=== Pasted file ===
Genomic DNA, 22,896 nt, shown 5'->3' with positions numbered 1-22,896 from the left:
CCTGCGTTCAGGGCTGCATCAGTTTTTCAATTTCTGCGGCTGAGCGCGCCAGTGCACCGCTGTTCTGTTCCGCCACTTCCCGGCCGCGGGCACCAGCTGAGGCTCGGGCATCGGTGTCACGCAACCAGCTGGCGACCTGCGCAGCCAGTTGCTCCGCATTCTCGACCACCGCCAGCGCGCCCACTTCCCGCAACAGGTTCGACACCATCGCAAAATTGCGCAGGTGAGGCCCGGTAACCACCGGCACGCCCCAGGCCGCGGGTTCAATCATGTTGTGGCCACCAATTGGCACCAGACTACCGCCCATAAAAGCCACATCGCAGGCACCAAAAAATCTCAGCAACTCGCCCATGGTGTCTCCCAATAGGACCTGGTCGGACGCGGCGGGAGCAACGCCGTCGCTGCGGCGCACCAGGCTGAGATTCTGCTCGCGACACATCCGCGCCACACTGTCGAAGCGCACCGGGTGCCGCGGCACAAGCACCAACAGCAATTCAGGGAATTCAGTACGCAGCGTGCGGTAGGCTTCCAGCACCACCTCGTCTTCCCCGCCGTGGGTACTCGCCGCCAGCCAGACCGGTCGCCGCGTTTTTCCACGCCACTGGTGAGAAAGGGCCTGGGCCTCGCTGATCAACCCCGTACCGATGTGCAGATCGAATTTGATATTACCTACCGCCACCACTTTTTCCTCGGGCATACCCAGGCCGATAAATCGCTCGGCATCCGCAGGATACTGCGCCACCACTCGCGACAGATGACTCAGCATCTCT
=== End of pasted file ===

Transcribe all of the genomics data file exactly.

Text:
Genomic DNA, 22,896 nt, shown 5'->3' with positions numbered 1-22,896 from the left:
CCTGCGTTCAGGGCTGCATCAGTTTTTCAATTTCTGCGGCTGAGCGCGCCAGTGCACCGCTGTTCTGTTCCGCCACTTCCCGGCCGCGGGCACCAGCTGAGGCTCGGGCATCGGTGTCACGCAACCAGCTGGCGACCTGCGCAGCCAGTTGCTCCGCATTCTCGACCACCGCCAGCGCGCCCACTTCCCGCAACAGGTTCGACACCATCGCAAAATTGCGCAGGTGAGGCCCGGTAACCACCGGCACGCCCCAGGCCGCGGGTTCAATCATGTTGTGGCCACCAATTGGCACCAGACTACCGCCCATAAAAGCCACATCGCAGGCACCAAAAAATCTCAGCAACTCGCCCATGGTGTCTCCCAATAGGACCTGGTCGGACGCGGCGGGAGCAACGCCGTCGCTGCGGCGCACCAGGCTGAGATTCTGCTCGCGACACATCCGCGCCACACTGTCGAAGCGCACCGGGTGCCGCGGCACAAGCACCAACAGCAATTCAGGGAATTCAGTACGCAGCGTGCGGTAGGCTTCCAGCACCACCTCGTCTTCCCCGCCGTGGGTACTCGCCGCCAGCCAGACCGGTCGCCGCGTTTTTCCACGCCACTGGTGAGAAAGGGCCTGGGCCTCGCTGATCAACCCCGTACCGATGTGCAGATCGAATTTGATATTACCTACCGCCACCACTTTTTCCTCGGGCATACCCAGGCCGATAAATCGCTCGGCATCCGCAGGATACTGCGCCACCACTCGCGACAGATGACTCAGCATCTCT